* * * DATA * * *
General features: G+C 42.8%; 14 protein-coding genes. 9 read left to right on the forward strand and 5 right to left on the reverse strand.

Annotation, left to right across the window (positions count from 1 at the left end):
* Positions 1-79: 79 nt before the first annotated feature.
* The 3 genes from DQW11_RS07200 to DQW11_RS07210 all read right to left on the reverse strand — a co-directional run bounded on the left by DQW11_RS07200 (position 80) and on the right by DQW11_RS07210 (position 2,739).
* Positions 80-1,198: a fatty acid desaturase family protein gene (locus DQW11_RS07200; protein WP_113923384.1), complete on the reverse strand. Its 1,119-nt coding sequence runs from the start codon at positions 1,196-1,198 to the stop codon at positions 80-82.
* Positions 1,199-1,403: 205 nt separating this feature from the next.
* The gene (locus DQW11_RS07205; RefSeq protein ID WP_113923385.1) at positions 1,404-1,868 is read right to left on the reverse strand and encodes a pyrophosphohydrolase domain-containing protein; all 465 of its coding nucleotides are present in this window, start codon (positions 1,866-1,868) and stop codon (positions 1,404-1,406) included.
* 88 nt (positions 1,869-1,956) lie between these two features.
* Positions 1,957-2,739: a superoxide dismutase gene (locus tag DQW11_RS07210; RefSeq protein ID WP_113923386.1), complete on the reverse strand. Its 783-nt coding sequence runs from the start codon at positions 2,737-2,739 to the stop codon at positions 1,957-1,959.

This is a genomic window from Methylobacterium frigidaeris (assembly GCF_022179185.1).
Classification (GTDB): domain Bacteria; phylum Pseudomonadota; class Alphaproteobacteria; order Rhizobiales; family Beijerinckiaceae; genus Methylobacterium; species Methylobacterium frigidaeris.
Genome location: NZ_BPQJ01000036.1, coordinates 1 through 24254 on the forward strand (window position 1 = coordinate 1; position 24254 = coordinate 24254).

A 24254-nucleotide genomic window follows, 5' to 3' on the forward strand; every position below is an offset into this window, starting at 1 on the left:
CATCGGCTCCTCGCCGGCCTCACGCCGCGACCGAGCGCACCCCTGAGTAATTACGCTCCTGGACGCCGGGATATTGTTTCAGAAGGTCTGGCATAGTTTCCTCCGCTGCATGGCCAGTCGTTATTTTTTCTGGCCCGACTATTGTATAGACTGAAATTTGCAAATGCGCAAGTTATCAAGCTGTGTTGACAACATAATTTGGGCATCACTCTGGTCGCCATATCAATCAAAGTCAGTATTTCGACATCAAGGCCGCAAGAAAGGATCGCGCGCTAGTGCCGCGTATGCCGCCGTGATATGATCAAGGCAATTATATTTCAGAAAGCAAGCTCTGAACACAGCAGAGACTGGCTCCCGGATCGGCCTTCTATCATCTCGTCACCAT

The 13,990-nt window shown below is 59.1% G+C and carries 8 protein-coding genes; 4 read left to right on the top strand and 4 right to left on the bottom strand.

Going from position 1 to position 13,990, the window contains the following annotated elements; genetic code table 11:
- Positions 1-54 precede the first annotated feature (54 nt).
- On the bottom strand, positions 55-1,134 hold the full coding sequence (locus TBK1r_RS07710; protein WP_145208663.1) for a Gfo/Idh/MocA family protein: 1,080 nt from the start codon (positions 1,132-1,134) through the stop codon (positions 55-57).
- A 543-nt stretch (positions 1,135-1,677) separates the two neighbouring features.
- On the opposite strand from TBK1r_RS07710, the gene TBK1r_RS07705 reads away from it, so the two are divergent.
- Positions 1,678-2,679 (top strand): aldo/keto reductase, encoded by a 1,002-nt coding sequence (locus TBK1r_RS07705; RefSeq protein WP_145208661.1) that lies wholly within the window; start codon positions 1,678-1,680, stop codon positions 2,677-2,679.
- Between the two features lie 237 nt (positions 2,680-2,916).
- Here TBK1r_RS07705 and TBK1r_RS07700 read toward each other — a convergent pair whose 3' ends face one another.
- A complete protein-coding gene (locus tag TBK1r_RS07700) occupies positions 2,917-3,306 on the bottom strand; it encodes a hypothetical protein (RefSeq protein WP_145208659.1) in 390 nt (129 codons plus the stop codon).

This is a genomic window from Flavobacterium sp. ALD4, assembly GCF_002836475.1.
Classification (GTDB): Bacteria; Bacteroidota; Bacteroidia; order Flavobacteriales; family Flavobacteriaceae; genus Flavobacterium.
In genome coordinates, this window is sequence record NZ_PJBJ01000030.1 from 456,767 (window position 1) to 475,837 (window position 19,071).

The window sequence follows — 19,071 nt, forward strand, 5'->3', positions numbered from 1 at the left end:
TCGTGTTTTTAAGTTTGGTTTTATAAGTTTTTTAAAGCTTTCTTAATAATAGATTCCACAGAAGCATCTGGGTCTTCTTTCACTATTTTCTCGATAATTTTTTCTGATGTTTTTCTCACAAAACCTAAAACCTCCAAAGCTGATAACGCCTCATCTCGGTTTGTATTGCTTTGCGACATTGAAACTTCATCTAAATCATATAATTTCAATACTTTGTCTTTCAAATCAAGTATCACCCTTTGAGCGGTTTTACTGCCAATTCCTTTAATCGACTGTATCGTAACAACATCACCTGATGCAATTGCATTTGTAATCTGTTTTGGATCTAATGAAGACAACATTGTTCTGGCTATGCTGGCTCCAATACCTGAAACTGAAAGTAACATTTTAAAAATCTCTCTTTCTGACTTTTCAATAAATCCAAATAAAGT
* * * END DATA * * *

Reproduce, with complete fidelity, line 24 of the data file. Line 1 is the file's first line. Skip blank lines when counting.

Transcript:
- A complete protein-coding gene (locus tag TBK1r_RS07700) occupies positions 2,917-3,306 on the bottom strand; it encodes a hypothetical protein (RefSeq protein WP_145208659.1) in 390 nt (129 codons plus the stop codon).